The coronavirus global pandemic has caused huge devastation around the world, affecting individuals, businesses, and economies alike. The financial impact of the pandemic in the United States has been severe, with many businesses forced to close their doors in March to control the spread of the virus.
There is now fury among business owners, as many filed business interruption insurance claims only to find their claims have been systematically rejected.
According to reports, commercial insurance providers state that businesses should have paid for specific ‘pandemic insurance’ if they wanted to recoup their financial losses forced upon them by the pandemic.
Insurance Companies Overwhelmed by Claims
The global pandemic has resulted in an unprecedented situation for insurance companies. In fact, insurance providers such as health insurance companies and business insurance providers have found themselves overwhelmed by claims.
The rate at which the infection spread meant that for companies providing health insurance COVID 19 claims were coming in thick and fast. However, the insurance industry has not only had to deal with health insurance COVID claims.
Other sectors of the insurance industry have also been affected; providers that offer business interruption insurance included. Huge numbers of claims have been filed by business insurance providers, most of which are from business owners who have held insurance for years.
According to reports, the losses to the insurance industry because of the global pandemic could be significantly higher than 9/11.
An Uncertain Future for Businesses
Non-essential businesses that were forced to close in March now face a very uncertain future. Many suffered huge losses during the period, but some were optimistic that their business interruption insurance would cover them.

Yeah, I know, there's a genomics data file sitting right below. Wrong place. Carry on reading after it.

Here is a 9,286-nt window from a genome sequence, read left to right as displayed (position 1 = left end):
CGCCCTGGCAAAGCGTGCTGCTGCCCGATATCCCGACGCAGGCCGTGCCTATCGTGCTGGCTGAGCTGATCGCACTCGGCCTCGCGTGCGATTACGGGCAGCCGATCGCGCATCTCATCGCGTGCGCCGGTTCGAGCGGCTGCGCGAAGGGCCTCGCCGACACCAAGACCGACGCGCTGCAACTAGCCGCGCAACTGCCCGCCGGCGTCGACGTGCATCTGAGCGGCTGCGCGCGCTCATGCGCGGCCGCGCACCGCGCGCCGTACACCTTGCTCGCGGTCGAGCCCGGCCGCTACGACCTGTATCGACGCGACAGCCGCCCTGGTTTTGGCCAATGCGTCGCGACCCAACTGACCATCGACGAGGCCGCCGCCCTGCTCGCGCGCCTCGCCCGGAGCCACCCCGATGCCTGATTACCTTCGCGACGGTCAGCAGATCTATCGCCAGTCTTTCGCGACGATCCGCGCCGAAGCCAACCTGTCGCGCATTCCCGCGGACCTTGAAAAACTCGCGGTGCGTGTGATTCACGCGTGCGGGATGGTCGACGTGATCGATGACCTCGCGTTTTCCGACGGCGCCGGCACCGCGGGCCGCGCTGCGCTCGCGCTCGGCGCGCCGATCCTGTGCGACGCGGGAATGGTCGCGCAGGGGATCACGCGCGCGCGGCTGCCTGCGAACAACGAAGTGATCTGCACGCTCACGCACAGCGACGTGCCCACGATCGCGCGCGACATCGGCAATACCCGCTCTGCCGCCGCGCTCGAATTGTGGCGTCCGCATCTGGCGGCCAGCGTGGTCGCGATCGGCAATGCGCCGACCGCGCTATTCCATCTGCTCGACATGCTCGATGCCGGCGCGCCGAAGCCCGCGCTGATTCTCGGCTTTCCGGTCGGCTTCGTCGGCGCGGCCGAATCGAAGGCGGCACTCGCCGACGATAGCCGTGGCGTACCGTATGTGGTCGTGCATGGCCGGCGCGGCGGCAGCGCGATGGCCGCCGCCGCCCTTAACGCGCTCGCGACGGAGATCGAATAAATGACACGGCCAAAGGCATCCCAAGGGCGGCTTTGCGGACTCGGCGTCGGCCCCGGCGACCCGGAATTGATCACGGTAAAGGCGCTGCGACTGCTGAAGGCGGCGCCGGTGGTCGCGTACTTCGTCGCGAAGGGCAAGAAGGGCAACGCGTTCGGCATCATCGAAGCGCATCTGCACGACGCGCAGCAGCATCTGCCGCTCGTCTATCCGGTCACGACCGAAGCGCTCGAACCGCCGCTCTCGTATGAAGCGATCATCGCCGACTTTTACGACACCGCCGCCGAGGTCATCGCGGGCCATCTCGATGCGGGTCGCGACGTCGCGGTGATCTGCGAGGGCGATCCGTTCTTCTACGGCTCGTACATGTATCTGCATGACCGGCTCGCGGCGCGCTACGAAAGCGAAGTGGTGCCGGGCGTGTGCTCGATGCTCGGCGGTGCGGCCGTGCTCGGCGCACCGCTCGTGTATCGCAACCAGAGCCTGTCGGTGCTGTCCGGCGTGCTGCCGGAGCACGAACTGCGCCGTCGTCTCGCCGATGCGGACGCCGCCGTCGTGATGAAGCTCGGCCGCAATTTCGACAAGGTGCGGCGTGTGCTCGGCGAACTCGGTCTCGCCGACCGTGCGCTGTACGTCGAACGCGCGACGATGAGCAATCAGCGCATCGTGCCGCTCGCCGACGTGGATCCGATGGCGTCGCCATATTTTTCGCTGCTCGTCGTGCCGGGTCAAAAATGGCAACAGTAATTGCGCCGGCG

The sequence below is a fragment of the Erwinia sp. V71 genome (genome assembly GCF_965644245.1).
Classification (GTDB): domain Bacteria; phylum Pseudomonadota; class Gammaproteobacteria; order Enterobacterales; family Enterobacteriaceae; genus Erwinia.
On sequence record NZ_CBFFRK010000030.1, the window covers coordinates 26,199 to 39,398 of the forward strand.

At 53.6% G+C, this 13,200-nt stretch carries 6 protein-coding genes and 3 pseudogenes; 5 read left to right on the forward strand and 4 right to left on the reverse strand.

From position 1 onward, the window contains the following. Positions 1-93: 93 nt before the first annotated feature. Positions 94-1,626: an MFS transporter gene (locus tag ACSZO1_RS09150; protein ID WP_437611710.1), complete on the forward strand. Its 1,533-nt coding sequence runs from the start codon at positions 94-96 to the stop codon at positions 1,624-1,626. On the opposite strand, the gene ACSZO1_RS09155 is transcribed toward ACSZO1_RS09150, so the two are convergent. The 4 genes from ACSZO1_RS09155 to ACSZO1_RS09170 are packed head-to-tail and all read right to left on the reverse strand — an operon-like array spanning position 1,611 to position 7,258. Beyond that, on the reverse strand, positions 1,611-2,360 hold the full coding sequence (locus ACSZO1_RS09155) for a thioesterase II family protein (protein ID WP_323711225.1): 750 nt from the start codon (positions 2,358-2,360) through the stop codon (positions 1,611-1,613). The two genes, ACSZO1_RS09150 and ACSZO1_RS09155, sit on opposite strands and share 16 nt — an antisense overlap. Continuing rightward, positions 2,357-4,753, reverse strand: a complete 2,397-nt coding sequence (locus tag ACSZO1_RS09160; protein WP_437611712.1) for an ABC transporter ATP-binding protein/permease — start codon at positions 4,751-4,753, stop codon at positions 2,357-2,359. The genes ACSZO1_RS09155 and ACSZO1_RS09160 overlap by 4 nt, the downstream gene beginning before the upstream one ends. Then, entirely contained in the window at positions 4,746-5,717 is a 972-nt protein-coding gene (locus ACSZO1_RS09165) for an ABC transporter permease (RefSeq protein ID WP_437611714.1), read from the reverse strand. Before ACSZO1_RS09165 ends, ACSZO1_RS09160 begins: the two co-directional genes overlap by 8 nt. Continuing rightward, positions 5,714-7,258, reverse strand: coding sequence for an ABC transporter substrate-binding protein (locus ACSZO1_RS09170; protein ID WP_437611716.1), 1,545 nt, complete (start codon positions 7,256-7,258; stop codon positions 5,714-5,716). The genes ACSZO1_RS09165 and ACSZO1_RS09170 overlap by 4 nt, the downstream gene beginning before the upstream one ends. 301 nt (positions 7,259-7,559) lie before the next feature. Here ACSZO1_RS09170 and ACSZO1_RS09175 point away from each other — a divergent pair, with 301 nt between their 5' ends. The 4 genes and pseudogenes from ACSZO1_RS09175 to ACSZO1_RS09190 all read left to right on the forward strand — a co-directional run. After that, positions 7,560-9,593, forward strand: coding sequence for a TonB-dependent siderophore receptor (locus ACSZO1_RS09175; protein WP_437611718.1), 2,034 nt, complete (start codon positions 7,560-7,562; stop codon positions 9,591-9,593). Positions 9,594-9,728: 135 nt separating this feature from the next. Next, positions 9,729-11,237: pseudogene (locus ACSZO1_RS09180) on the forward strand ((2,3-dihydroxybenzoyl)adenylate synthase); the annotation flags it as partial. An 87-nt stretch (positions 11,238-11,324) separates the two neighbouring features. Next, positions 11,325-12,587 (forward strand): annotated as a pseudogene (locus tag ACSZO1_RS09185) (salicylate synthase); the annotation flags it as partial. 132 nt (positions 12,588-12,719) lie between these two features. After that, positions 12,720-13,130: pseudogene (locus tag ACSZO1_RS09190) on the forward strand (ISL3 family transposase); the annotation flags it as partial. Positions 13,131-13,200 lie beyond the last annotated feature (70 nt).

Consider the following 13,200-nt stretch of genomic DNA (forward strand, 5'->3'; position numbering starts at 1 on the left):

However, many are now starting to realize they may not be able to recoup their losses because they were not covered for this situation. This is, despite, continuing to make premium payments even during the pandemic.
One New York business owner explained that his business had been paying out hundreds of thousands of dollars a year for insurance. He assumed that the high premiums meant comprehensive coverage. However, when he tried to claim for business interruption, his claim was turned down.
There is a similar pattern across the board, with huge numbers of business owners filing for claims because they believed they were covered for the short-term financial losses.
While there are federal aid options available to qualifying businesses, the process is not as fast or efficient as an insurance claim. So, even if businesses that have been denied payouts are now turning to federal aid, it could take far longer for them to receive any money.
Money for Nothing
The harsh response of insurers to business owners who are making claims has resulted in many people wondering why they were paying premiums at all.
Insurance industry officials said believe businesses must suffer ‘direct physical damage’ in order to be covered, and the global pandemic does not fall into this category.
They also claim that their policies include clauses that state viruses are not covered. Some argue, however, that this is not just a standard virus but an unprecedented global pandemic.
Officials have been quick to point out that this is not the first time the insurance industry has denied mass claims from businesses. The same sort of pattern was seen with disasters such as Hurricane Katrina, even with business owners who had comprehensive coverage.
Bills Introduced to Make Insurers Pay
As a result of the position many businesses have found themselves in, bills have been introduced in several states across the country—New York, Massachusetts, and New Jersey included. However, these bills are still under consideration at present.
In the meantime, businesses are struggling regarding how they can continue operating with no financial backup from insurance companies.
The insurance industry has argued that paying out these claims to businesses would result in the industry becoming insolvent. However, the industry is thought to have up to a trillion dollars in reserves, which raises a lot of questions indeed.